With the average cost of fixing a water leak now hovering around $2,500, water damage to your lab is going to cost you much more than a residential leak. With the amount of equipment and research you’re responsible for, not having a water leak sensor system is going to cost you more than its worth.
But what can you do to prevent it? Is there a way to stay ahead of the game and stop a problem before it starts?
Here is everything you need to know about water leak sensors and transmitters and why you need them.
What Is a Leak Transmitter?
While most lab managers worry about damage caused by fire or external incidents, there is as much of a problem between your walls with water damage. If your pipes leak or burst, property damage, flooding, or eroded structures become your biggest threat.
A leak transmitter alerts you if a leak begins between your walls, under your floorboards or underneath your roof.
Most homes have smoke detectors in every room and carbon monoxide detectors throughout their buildings, but few have leak detectors. Leak detectors need to be in places where damage could start. The most obvious locations are in bathrooms, staff kitchens but all throughout your lab, they’re necessary.
If your lab has a laundry room, there are more opportunities for you to end up with leaks. Leaks in water heater closets, boiler rooms, or near your roof signal major issues with your building structure. Finding a leak as soon as it starts could save you thousands.
When leaks are detected, the sensor registers it to the main hub of the unit that you’re using. If your leak detector is connected to a wireless system, information about that leak will be transmitted to your receiver. You’ll get information about where that leak is located, when it was detected, and even severity depending on the system.
What To Look For In a Leak Sensor
When you’re looking into a leak sensor, you need to ensure that it suits the kind of maintenance and monitoring system you use. Most leak sensors will cost you less than $100, so don’t be stingy when it comes to putting them all around your lab.
They are built to send you a message or send out an alert to your smartphone or to your lab manager. They don’t serve to shut off your water, so they need to be able to link to whatever system the maintenance staffer closest to your system uses.
There are detectors that plug into the wall while there are others that run on batteries. Battery-powered detectors are usually much smaller and more compact. They can fit in areas where your wall powered detectors won’t fit.
If you go with battery-powered detectors, you need to make sure to schedule battery replacement.
Some sensors include a built-in alarm. These alarms will sound off to let you know where the leak is coming from if your smartphone doesn’t tell you or you don’t have the synchronized phone on site.
Many labs are becoming integrated with smart devices or are experimenting with these devices. Smart home devices can integrate with water leak sensors. If you’re headed toward building a smart lab, an integrated device might be the way to go.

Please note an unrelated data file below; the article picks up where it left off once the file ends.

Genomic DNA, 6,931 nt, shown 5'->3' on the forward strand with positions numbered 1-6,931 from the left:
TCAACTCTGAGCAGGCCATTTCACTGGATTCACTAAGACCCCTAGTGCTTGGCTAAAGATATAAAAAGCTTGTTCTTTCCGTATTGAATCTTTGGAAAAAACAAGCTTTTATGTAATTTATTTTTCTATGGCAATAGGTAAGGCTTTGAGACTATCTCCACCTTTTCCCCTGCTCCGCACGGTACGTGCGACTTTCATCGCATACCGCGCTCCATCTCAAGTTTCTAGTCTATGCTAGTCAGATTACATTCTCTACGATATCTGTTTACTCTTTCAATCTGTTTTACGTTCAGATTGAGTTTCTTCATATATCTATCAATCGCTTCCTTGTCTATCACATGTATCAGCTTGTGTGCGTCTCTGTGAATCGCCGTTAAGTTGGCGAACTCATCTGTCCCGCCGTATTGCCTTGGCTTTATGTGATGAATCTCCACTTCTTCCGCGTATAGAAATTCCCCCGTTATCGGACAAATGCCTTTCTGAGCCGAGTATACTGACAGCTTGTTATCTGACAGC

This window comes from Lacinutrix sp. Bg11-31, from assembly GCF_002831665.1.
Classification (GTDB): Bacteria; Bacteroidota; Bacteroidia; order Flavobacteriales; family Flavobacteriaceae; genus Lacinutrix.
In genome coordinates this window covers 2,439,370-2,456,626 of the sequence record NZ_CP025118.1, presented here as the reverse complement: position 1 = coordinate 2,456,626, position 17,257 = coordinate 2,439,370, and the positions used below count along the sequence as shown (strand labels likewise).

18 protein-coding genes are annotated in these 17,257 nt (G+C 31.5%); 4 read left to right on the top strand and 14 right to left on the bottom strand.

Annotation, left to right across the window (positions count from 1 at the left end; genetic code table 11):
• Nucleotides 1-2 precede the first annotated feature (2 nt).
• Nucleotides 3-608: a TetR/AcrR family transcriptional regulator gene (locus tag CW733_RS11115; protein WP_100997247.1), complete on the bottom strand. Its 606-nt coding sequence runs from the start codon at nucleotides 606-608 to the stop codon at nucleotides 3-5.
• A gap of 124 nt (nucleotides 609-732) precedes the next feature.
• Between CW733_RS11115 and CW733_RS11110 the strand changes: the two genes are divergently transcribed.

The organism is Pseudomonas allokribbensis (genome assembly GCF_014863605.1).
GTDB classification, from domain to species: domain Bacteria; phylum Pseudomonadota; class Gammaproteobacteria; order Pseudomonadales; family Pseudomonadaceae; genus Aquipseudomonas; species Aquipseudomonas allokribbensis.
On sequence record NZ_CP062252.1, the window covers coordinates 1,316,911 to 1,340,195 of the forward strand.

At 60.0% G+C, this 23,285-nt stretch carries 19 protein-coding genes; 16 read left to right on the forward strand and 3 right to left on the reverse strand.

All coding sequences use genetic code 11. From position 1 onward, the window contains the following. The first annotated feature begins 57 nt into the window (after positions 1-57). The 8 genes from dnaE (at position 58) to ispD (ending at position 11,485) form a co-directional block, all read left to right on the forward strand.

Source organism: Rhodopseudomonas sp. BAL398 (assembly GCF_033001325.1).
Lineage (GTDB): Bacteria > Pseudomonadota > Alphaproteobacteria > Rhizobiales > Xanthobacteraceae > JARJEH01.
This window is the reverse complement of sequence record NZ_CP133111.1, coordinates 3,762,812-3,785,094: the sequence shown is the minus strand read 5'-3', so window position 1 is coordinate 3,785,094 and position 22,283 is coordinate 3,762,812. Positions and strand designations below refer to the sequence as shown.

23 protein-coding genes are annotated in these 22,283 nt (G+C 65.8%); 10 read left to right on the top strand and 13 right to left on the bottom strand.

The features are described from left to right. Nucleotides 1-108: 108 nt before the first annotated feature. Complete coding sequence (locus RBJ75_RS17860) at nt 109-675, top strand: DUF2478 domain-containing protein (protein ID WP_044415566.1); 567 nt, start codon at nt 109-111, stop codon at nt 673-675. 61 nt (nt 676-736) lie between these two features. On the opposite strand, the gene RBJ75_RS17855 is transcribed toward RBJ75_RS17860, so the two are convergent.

Keep Your Spaces Safe
With the help of water leak sensors, you can ensure that your lab space remains safe. If you have guests coming in and out or lots of student traffic coming through, they don’t know about that “one leaky area” to watch out for. You should eliminate safety issues before anyone has to deal with them.
If you want to ensure that you lower your insurance costs, water leak sensors are considered precautionary devices. Much like smoke detectors or security cameras, insurance companies will reward use of these devices with a lowered premium.
Leak sensors also keep your space safe by eliminating the risk of falling-related injuries. People may rush around a lab while working on a project and not be looking down for spills. If they have to deal with spills, they’ll hurt themselves, damage equipment, and even risk destroying research.
On top of that, leaks that make their way into your walls or near your wiring could result in an electrical fire. Pools or puddles created because of leaks become the perfect way for a loose wire to start a fire.
Secure Your Work
When you have leak detectors installed around your facility, you save money and protect your assets. Research costs time and money. Putting it at risk of being destroyed by water damage isn’t work the cost. Instead of letting water upset your productivity, get ahead of leaks with sensors and detectors.
If you hold on to paper files and research, water can destroy paper and books, attracting mildew and mold. If you have a data center on site where you store your work and research, a leak detector will keep you from losing your work and equipment.
While having a server room to store and backup all of your on-site devices is a great idea, if you let water in, you’ll pour all that money down the drain.
Save Money During Downtime
One of the reasons to install water leak sensors is to monitor your site during downtime.
If your lab is a research facility with an off-season, like a university or an institute, having water leak sensors will save you money on monitoring. The cost of having someone walk around your facility for half a day is more than the cost of installing sensors.
By installing sensors, you can keep your facility monitored around the clock with better efficiency and none of the costs of staffing.
A Water Leak Sensor System Will Protect Your Lab
If you want your lab protected from damage and your staff to be protected from injury, a water leak sensor system is your key. Installing them ensures that your lab remains secure while the hard work you’ve done stays protected.
If you’re considering a temperature monitoring system, check out our guide to finding the right one.